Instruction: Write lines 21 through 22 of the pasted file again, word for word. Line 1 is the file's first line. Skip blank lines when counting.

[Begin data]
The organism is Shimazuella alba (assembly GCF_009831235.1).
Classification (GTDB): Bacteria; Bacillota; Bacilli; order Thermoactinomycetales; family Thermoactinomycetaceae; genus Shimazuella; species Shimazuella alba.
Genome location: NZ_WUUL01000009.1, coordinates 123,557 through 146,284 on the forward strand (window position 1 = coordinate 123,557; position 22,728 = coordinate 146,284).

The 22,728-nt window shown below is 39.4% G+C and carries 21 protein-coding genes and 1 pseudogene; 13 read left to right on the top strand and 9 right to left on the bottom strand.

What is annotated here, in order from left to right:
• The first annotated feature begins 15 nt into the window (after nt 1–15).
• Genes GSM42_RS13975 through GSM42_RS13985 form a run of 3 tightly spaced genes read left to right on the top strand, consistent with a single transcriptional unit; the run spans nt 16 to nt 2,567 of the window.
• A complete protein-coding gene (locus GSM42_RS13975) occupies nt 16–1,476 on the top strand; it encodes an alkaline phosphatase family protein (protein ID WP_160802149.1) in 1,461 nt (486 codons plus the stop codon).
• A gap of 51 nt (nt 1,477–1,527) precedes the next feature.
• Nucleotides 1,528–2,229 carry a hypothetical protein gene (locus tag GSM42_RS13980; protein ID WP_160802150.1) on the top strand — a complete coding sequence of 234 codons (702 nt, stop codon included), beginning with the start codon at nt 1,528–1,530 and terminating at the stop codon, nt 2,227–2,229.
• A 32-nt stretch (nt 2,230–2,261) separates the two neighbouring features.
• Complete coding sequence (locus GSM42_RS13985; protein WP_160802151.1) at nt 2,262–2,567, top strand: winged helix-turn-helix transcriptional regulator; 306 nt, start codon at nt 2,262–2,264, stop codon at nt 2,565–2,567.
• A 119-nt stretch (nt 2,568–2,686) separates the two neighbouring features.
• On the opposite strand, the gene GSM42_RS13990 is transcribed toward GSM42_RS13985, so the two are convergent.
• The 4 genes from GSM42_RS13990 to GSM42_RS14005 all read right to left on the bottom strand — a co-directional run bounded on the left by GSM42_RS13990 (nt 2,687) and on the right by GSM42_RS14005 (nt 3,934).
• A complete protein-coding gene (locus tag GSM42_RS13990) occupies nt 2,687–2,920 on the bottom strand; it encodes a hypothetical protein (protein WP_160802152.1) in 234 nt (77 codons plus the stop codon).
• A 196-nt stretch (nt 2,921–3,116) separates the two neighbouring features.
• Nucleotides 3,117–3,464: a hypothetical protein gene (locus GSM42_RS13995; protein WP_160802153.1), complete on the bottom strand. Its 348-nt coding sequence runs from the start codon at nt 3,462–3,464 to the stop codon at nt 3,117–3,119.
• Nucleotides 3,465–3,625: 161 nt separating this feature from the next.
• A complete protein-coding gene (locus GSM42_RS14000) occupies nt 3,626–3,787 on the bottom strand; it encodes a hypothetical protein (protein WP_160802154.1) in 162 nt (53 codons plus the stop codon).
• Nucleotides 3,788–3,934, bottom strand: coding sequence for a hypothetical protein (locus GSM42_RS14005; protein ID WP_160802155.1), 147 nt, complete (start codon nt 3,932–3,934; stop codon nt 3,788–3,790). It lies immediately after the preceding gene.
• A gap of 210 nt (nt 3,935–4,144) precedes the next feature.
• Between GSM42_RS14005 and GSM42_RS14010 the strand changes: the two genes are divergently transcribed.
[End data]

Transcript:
• Nucleotides 3,788–3,934, bottom strand: coding sequence for a hypothetical protein (locus GSM42_RS14005; protein ID WP_160802155.1), 147 nt, complete (start codon nt 3,932–3,934; stop codon nt 3,788–3,790). It lies immediately after the preceding gene.
• A gap of 210 nt (nt 3,935–4,144) precedes the next feature.